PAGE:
Alexander Galloway on Deleuze & computers

I am indebted to @furtherfield for posting a link to the blog communication+1, which has a YouTube video of Alexander Galloway giving a talk, at the at the University of Massachusetts Amherst (December 2nd, 2011), on ‘Deleuze and Computers’.

The inimitable Galloway identifies Deleuze’s “Postscript on the Societies of Control” as a highly significant piece of thinking about life in a digitally mediated society.  The talk is really interesting and I have reproduced below most of the post from communication+1, including the YouTube video:

Abstract:
Could it be? Could it be that Deleuze’s most lasting legacy will lie in his “Postscript on Control Societies,” a mere 2,300 word essay from 1990? Such a strange little text, it bears not the same Deleuzean voice so familiar from his other writings. Cynics will grumble it falls short of the great books of ’68-’69 or the radical collaborations with Félix Guattari during the 1970s. In the “Postscript” he indicts capitalism by name. He raises his wrath against corporations and television shows. Yet his frame includes the culture at large, not just the mode of production. He talks about snakes and surfers and other features of the dawning millennium. He references such figures as Roberto Rossellini, Paul Virilio, Franz Kafka, and most importantly Michel Foucault. He tells us exactly what is wrong with the business sector, as well as with the prisons, schools, and hospitals. It reads almost like a manifesto, the “Manifesto on Control Societies.” In this talk we will investigate the last few years of Deleuze’s life, a period in which he elaborates, however faintly, an image of what it means to live in the information age.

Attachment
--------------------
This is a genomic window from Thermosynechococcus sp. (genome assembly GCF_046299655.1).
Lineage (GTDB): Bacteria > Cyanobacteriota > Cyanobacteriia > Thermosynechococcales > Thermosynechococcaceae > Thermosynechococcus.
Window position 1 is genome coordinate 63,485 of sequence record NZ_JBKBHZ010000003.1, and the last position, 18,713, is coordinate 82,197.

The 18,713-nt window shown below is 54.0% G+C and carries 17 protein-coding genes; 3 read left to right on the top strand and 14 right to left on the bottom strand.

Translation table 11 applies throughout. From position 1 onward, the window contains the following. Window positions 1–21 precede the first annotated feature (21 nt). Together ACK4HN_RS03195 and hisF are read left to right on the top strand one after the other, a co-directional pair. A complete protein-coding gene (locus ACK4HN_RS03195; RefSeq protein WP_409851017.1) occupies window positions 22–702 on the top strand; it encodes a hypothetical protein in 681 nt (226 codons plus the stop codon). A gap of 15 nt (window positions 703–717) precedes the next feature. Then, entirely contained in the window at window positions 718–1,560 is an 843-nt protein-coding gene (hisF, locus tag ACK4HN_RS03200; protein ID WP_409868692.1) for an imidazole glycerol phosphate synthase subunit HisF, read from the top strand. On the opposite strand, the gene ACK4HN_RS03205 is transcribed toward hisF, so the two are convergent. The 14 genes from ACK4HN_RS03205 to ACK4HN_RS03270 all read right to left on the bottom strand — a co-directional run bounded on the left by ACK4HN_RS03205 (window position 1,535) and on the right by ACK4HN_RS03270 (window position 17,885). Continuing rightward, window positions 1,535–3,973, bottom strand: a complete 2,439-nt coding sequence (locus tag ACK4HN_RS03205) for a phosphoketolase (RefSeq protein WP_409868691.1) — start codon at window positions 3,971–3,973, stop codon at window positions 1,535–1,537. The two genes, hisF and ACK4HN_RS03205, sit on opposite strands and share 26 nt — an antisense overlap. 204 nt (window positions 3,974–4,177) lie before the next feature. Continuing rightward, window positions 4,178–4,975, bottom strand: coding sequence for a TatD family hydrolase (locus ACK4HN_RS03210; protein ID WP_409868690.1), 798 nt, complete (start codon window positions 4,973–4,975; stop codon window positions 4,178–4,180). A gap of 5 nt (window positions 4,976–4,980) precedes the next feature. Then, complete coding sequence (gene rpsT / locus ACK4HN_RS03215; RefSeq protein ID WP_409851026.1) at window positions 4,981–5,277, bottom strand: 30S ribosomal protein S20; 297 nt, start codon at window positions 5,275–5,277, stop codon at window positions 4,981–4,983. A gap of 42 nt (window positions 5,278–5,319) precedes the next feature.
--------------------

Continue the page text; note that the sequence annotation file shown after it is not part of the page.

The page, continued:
This talk was made possible by the UMass Graduate School, the University Libraries, UMass Free Culture, and the Department of Communication.

Recorded by JC Sawyer, produced by Zach McDowell

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